- Gunmen storm office in Paris with AK-47s and rocket-propelled grenades
- Attackers were reportedly heard shouting: ‘Prophet has been avenged’
- Men fled in stolen car after a ‘mass shoot-out’ with police officers
- Paper previously firebombed for publishing cartoon of Prophet Mohammad
Up to 11 people were killed and five left critically wounded today when armed gunmen carried out a ‘massacre’ at the offices of a notoriously anti-Islamic satirical magazine in Paris.
Two masked men brandishing Kalashnikovs and rocket launchers burst into the Charlie Hebdo headquarters, opening fire on staff.
By midday, there were reports of up to 11 people dead and 10 wounded, five critically, including journalists, administrative staff, and police officers who attended the scene.
Pierre de Cossette, a broadcast journalist with Europe1 News, said: ‘Several men in black cagoules were heard to shout ‘the Prophet has been avenged’.’
Emergency: Police officers and firefighters gather in front of the offices of the French satirical newspaper Charlie Hebdo in Paris today after armed gunmen stormed the offices
Benoit Bringer, a journalist with Agence Premiere Ligne – who saw the attack, told the iTele network he saw several masked men armed with machine guns
Officers were involved in a gunfight with the men, who escaped in a hijacked car and sped away from the 15th arrondissement office, towards east Paris.
As well as the AK47 assault rifles, there were also reports of a rocket-propelled grenade being used.
When shots rang out, it is thought that three policemen on bicycles were the first to respond.
‘There was a loud gunfire and at least one explosion,’ said an eye witness. ‘When police arrived there was a mass shoot-out. The men got away by car, stealing a car.’
A police official, Luc Poignant, said he was aware of one journalist dead and several injured, including three police officers.
‘It’s carnage,’ Poignant told BFM TV.
President Hollande was on the scene today, saying the worst terrorist atrocity in recent years this century was an unjustifiable attack on press freedom.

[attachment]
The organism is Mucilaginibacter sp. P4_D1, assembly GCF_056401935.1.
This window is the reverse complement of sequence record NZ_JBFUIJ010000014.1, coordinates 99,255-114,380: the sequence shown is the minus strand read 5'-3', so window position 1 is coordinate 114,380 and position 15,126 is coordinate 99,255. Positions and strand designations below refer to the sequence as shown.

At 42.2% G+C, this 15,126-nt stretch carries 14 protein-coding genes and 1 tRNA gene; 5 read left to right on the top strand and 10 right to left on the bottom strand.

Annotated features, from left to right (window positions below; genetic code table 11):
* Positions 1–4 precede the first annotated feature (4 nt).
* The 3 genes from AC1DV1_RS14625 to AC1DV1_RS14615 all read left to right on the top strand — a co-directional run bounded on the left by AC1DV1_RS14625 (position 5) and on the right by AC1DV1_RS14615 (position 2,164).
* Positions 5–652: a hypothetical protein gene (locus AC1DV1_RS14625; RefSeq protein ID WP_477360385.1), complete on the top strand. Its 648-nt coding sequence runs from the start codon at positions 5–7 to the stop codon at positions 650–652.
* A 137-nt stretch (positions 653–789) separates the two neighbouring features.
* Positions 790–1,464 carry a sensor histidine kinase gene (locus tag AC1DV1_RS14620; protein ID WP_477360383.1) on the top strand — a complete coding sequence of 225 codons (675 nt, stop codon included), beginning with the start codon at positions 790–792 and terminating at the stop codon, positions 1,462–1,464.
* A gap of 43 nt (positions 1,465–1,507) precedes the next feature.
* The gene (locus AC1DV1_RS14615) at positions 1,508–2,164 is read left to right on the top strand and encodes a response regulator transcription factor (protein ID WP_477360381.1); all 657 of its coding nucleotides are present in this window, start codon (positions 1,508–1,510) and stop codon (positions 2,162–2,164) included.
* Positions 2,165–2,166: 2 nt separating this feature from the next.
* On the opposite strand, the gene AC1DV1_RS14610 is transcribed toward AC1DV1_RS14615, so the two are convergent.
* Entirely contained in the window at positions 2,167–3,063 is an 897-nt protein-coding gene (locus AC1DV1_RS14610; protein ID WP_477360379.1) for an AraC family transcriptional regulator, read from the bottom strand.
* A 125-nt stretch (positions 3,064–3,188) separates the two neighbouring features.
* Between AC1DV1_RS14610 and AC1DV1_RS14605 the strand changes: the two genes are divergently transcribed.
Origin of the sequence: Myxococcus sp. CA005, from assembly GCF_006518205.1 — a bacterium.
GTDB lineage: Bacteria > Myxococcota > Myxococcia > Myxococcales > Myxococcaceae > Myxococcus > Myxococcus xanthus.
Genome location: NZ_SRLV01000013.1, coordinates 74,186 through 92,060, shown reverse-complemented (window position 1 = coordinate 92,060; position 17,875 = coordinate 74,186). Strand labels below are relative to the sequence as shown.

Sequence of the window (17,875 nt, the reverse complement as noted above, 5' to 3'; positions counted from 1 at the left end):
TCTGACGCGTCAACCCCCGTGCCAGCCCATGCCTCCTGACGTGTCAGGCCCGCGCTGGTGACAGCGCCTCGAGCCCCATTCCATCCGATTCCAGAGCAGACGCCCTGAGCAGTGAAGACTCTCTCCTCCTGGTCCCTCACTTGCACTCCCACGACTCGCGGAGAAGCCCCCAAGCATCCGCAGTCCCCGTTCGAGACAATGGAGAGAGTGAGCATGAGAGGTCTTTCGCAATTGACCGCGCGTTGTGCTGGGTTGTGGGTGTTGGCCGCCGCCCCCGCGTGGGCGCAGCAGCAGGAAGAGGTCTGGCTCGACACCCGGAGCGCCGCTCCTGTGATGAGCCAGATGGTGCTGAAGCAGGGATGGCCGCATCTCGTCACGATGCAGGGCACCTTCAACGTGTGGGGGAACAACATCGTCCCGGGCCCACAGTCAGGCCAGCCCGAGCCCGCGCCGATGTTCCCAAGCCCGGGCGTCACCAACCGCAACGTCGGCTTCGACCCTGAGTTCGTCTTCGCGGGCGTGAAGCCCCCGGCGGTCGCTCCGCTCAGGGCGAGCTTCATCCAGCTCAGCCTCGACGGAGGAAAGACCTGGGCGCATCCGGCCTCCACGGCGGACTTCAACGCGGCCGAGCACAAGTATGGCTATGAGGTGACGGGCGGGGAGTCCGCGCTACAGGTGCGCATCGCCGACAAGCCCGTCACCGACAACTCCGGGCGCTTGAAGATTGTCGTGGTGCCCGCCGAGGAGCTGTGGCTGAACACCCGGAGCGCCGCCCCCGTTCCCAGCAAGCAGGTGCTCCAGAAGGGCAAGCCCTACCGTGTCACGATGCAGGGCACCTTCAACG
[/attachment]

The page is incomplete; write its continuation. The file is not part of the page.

Florence Pouvil, a salesperson at Lunas France on Rue Nicolas Appert, opposite Charlie Hebdo offices, told MailOnline: ‘I saw two people with big guns, like Kalashnekovs outside our office and then we heard firing. We were very confused.’
‘There were two guys who came out of the building and shot everywhere. We hid on the floor, we were terrified.’
A police official, Luc Poignant, said he was aware of one journalist dead and several injured, including three police officers
A picture posted on Twitter reportedly showing bullets in one of the windows of the Charlie Hebdo office
‘They came from the building opposite with big guns. It has a bunch of different companies inside. Some of our co-workers work there so we were frightened for them.
‘They weren’t just firing inside the Charlie Hebdo offices. They were firing in the street too.
‘We feared for our lives so we hid under our desks so they wouldn’t see us. Both men were dressed in black from head to toe and their faces were covered so I didn’t see them.
‘They were wearing military clothes, it wasn’t common clothing, like they were soldiers.’
A source close to the investigation said two men ‘armed with a Kalashnikov and a rocket-launcher’ stormed the building in central Paris and ‘fire was exchanged with security forces.’
There were reports that the gunmen were looking for people by name.
The latest tweet published by the magazine’s official Twitter account featured a cartoon of Abu Baghdadi, the leader of Islamic State.
After the shooting, hundreds of comments were posted on the Charlie Hebdo Twitter page, with one user, David Rault, writing: ‘A sad day for freedom of expression.’
The offices of the same magazine were burnt down in a petrol attack in 2015 after running a magazine cover of the Prophet Mohammed as a cartoon character.
A picture posted on Twitter appearing to show people taking refuge on the roof of the Charlie Hebdo office
Officers were involved in a gunfight with the men, who escaped in a hijacked car and sped away from the 15th arrondissement office, towards east Paris
At the time, the editor-in-chief of the magazine, Stephane Charbonnier, said Islam could not be excluded from freedom of the press.
He said: ‘If we can poke fun at everything in France, if we can talk about anything in France apart from Islam or the consequences of Islamism, that is annoying.’
Mr Charbonnier, also known as Charb, said he did not see the attack on the magazine as the work of French Muslims, but of what he called ‘idiot extremists’.
The cover showed Mohammad saying: ‘100 lashes if you are not dying of laughter’.
Inside, there was an editorial, attributed to the Prophet Muhammad, and more cartoons – one showing the Prophet with a clown’s red nose.
Depiction of the Prophet is strictly prohibited in Islam, but the magazine denied it was trying to be provocative.
A firebomb attack gutted the headquarters of Charlie Hebdo in November 2011 after it put an image of the Prophet Mohammad on its cover.
Credit to daily mail uk